Five common interview questions - and how to answer them

Posted on Feb 26, 2015 03:37 PM |

Five common interview questions - and how to answer them

Reduce interview nerves by making sure you’re prepared for some of the more common interview questions Photo: Flickr.com/gangplankhq

Job interviews are tough, no matter how many you’ve done!

While you can’t predict every question you’ll be asked – especially some of the stranger ones – there are a lot of questions that will get asked in most interviews you go to.

So, to help you prepare for your next job interview, here are five common questions and some tips on how best to answer them:

1. Tell me about yourself?

The “tell me about yourself” question is often asked as the first question in an interview as an ice-breaker. While a seemingly innocuous question, it can end up being a disaster for the interviewee if not tackled correctly.

This question isn’t an opportunity to tell the interviewer your entire life story, family history or long list of likes and dislikes.

What you should do is talk about a handful of things that are relevant to the job – like how you came to be in your current career, your skills and your passion for your work. Anything that will let your personality and professionalism shine, without getting into “too much information” territory.

If the interviewer wants more information, they’ll ask for it.

To help you prepare, write out a succinct two-minute answer to this question and then practice out loud until you know it off by heart. You’ll make a great first impression!

2. Why are you interested in working for this organisation?

The employer is asking this question to get a sense of whether you would take the job if it were offered to you, and how long you’d be likely to stay for.

While it might sound like an opportunity to talk about yourself, it’s actually the time to demonstrate to your potential employer how much you know about them.

With this in mind, expressing your passion and excitement to work for this particular organisation is a must!

Avoid vague answers like “it seems like a great place to work”, and get specific.

Do your research so you’ll know about the various projects the organisation is involved with, who their clients are and what their plans for the future are (most annual reports on an organisation’s website can tell you this).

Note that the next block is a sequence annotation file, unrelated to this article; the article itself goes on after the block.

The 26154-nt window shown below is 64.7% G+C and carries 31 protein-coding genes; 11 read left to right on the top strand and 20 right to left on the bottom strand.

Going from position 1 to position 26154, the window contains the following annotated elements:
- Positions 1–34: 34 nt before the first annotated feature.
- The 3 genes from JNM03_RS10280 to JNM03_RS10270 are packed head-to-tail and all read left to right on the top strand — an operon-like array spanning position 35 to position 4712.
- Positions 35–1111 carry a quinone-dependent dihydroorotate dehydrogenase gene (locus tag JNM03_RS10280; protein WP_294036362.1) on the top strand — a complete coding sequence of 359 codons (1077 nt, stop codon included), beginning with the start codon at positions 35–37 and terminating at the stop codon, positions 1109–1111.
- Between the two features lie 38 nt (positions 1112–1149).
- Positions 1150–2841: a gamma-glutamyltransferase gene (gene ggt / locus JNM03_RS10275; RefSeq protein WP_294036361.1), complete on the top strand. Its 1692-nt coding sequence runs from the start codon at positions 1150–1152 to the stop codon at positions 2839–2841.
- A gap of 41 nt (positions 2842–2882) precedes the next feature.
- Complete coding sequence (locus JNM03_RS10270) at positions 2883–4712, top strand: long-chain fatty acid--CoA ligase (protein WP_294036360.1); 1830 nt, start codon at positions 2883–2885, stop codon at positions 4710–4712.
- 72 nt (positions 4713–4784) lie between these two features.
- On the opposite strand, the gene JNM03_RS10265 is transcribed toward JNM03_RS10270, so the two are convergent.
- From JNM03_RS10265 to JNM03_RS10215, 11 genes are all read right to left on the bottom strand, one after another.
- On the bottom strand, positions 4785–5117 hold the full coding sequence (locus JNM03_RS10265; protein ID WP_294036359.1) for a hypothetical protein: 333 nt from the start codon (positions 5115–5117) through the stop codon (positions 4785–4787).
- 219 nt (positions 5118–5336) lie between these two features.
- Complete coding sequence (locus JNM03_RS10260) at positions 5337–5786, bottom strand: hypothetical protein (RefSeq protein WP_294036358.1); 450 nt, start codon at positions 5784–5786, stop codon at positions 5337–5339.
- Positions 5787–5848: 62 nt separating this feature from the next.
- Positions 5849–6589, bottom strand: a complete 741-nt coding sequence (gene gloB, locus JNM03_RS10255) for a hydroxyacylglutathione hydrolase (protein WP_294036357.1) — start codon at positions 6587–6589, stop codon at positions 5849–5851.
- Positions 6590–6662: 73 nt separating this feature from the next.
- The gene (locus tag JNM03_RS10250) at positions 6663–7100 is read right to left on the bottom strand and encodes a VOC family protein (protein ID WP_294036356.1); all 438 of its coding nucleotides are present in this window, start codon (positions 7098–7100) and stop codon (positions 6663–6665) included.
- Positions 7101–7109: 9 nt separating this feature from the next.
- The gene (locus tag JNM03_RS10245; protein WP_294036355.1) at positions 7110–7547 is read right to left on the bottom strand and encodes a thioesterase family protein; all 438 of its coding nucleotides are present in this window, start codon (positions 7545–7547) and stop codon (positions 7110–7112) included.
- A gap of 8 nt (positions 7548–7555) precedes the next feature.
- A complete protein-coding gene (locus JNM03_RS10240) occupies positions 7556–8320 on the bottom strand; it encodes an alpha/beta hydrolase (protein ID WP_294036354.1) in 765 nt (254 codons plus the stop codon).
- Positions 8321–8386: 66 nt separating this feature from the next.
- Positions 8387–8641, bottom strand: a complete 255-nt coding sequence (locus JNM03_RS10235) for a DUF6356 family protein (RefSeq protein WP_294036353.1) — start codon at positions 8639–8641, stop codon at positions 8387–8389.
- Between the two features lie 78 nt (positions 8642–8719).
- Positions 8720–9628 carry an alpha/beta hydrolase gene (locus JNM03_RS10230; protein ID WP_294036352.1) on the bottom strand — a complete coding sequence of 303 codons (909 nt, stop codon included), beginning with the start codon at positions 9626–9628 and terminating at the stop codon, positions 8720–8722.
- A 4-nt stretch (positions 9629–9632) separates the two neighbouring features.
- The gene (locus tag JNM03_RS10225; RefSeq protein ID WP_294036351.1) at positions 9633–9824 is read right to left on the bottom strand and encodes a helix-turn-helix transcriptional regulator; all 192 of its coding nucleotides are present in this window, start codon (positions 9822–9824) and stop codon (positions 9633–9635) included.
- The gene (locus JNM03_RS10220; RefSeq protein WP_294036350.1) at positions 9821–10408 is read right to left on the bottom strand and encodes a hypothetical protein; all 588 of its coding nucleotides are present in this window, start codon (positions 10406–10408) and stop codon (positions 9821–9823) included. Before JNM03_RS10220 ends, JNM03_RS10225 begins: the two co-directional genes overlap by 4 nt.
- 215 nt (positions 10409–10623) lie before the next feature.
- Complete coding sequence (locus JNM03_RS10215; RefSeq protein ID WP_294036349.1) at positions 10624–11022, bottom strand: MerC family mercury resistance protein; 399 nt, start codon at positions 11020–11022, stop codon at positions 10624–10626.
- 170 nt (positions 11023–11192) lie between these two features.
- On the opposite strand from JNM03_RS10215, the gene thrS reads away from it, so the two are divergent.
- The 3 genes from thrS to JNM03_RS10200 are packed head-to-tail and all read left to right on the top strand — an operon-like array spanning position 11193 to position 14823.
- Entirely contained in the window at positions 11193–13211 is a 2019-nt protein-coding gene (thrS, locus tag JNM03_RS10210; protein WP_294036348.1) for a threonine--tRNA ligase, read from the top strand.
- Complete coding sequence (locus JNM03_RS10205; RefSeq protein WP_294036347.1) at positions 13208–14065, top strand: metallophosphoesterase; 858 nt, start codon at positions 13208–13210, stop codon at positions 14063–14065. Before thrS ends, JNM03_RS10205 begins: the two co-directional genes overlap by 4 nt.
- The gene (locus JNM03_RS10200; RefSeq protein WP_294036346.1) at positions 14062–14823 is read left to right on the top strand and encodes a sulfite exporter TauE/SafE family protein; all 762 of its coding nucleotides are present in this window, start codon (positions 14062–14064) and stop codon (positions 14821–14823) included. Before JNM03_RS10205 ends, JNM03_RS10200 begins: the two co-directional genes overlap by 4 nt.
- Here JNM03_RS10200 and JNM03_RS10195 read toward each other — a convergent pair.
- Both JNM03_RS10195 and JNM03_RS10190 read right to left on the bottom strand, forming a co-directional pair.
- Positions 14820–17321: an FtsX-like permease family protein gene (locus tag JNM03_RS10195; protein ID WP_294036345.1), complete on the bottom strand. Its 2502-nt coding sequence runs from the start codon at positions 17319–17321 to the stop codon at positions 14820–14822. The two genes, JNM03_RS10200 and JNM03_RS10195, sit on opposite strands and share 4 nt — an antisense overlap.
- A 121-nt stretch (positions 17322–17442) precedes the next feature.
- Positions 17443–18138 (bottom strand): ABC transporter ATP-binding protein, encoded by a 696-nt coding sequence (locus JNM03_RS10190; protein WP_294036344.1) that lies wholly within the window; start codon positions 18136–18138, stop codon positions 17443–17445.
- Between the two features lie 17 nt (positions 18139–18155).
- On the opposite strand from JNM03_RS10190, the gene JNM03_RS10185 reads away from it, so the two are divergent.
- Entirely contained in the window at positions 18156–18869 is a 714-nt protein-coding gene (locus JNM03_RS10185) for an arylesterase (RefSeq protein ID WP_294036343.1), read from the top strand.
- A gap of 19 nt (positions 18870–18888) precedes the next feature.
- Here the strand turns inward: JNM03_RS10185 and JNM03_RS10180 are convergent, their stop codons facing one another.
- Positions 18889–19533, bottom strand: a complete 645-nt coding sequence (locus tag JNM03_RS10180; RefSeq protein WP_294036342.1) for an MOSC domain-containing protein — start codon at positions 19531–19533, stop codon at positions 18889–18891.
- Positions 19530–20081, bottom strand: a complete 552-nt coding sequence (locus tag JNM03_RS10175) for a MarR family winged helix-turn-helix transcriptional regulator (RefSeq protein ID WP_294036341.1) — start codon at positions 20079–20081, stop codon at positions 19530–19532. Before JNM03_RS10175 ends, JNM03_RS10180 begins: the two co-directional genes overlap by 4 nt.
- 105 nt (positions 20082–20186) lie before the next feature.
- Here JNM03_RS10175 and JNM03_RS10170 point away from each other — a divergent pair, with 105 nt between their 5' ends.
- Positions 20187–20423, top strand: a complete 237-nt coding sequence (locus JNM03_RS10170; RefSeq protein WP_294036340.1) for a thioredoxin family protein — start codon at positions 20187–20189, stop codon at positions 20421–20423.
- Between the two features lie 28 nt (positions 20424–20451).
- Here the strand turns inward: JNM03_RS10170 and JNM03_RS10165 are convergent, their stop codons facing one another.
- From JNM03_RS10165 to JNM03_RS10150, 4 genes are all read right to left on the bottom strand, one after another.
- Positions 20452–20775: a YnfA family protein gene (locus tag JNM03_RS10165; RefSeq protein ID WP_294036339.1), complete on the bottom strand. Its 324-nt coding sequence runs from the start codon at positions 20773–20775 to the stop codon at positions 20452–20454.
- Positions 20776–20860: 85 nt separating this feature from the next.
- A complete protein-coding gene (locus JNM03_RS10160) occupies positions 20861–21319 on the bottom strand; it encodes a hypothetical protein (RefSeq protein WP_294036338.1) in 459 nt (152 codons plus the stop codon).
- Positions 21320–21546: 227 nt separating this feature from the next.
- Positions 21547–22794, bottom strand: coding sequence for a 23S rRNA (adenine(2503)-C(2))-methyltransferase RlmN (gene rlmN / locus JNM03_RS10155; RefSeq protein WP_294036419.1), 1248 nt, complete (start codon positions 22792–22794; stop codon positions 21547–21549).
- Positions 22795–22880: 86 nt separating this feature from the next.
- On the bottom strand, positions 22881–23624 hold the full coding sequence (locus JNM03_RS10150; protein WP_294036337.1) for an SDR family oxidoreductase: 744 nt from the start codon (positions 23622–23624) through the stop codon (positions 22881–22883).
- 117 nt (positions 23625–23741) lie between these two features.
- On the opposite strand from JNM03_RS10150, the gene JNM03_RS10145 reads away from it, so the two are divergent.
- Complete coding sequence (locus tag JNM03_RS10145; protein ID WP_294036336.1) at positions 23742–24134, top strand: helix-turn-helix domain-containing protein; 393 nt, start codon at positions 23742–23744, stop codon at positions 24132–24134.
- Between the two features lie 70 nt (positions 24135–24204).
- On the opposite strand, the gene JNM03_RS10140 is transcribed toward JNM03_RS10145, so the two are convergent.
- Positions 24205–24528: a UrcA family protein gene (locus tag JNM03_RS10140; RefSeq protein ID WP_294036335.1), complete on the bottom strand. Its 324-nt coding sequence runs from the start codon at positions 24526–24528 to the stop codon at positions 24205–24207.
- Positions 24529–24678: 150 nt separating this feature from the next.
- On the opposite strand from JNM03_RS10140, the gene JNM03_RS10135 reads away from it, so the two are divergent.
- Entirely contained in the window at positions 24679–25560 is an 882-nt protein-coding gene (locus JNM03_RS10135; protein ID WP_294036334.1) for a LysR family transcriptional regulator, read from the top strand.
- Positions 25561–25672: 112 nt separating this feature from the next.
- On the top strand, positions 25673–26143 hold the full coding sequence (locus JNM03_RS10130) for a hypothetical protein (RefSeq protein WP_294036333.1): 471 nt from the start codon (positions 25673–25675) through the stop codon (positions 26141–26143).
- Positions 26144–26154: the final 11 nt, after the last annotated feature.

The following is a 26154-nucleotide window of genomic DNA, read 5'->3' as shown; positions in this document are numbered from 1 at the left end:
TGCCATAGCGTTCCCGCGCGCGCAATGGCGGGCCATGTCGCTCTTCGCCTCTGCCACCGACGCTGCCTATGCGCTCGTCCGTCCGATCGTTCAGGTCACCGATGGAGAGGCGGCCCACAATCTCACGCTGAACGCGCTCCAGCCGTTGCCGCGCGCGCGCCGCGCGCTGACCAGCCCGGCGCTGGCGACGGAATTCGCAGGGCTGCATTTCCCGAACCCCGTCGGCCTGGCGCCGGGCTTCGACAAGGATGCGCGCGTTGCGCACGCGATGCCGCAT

For example: “I know you’ve just launched a program focussing on working specifically with young people with mental illness and that this role is linked to that project. I’m extremely passionate about mental illness and have experience working with young people so I would be very excited to be part of your work in this area.”

3. What are your weaknesses?

The dreaded “weaknesses question” doesn’t need to be as feared as it is.

The hardest part of being able to answer this question is actually identifying what your weaknesses are and how you would go about overcoming them.

Here’s what you need to do to prepare a great answer:

  1. List three of your weaknesses. If you’re struggling to think of one, cast your mind back to previous jobs or your time as a student and think about the tasks that you really didn’t enjoy – those are a good indicator of a potential weakness;
  2. List “why” you think they’re a weakness and why it’s important for you to develop your skills in those areas;
  3. Think of three examples of what you’re doing to overcome those weaknesses.

There’s no need to try and avoid an honest answer for this question. The most important things are to show the interviewer that you can be self-reflective and that you can identity problems and overcome them – not that you’re a perfect human being without weaknesses!

4. Describe a situation in which you solved a problem

To shine when you’re asked this question, pick a recent example that has as much relevance as possible for the job you’re applying for.

The STAR technique, which we’ve talked about before on this blog, is a good structure to use when working out how to answer this. Here’s how it works:

  • First, identify the situation in a few sentences – what was the problem that needed to be solved?;
  • Then clearly identify what your part was in solving the problem, including the steps you took; and
  • Finally, what was the result of the actions that you took?

It’s the result that you should focus on most when answering this question, as this will prove that you were able to deliver a successful outcome.

5. Do you have any questions?

When a potential employer asks if you have any questions, it’s a fantastic opportunity to build rapport with them, express your enthusiasm for the role, show that you’ve done your research – and just as importantly – a chance for you to make sure the role is a good fit for you.

There’s no perfect number of questions to ask, but it’s good to have at least 2 or 3 ready.

Some questions you might like to ask include:

  • “What are the main challenges facing the organisation right now?”
  • “Where do you see the organisation going in the next five years?”
  • “Can you tell me about the team of people I’ll be working with?”

And if you'd like a few more options, here are 20 more good questions to ask your interviewer.

The most important thing is to be genuine with your questions and not to sound too rehearsed.

Also, be sure that you aren’t asking really obvious questions that show you haven’t done your research. For example, getting to the end of an interview and then asking: “So, who are your main clients?” is not a good idea!

We’d love to hear any other common interview questions and tips you have on answering them in the comments below!

This post was based on an article that originally appeared on The Guardian Careers.

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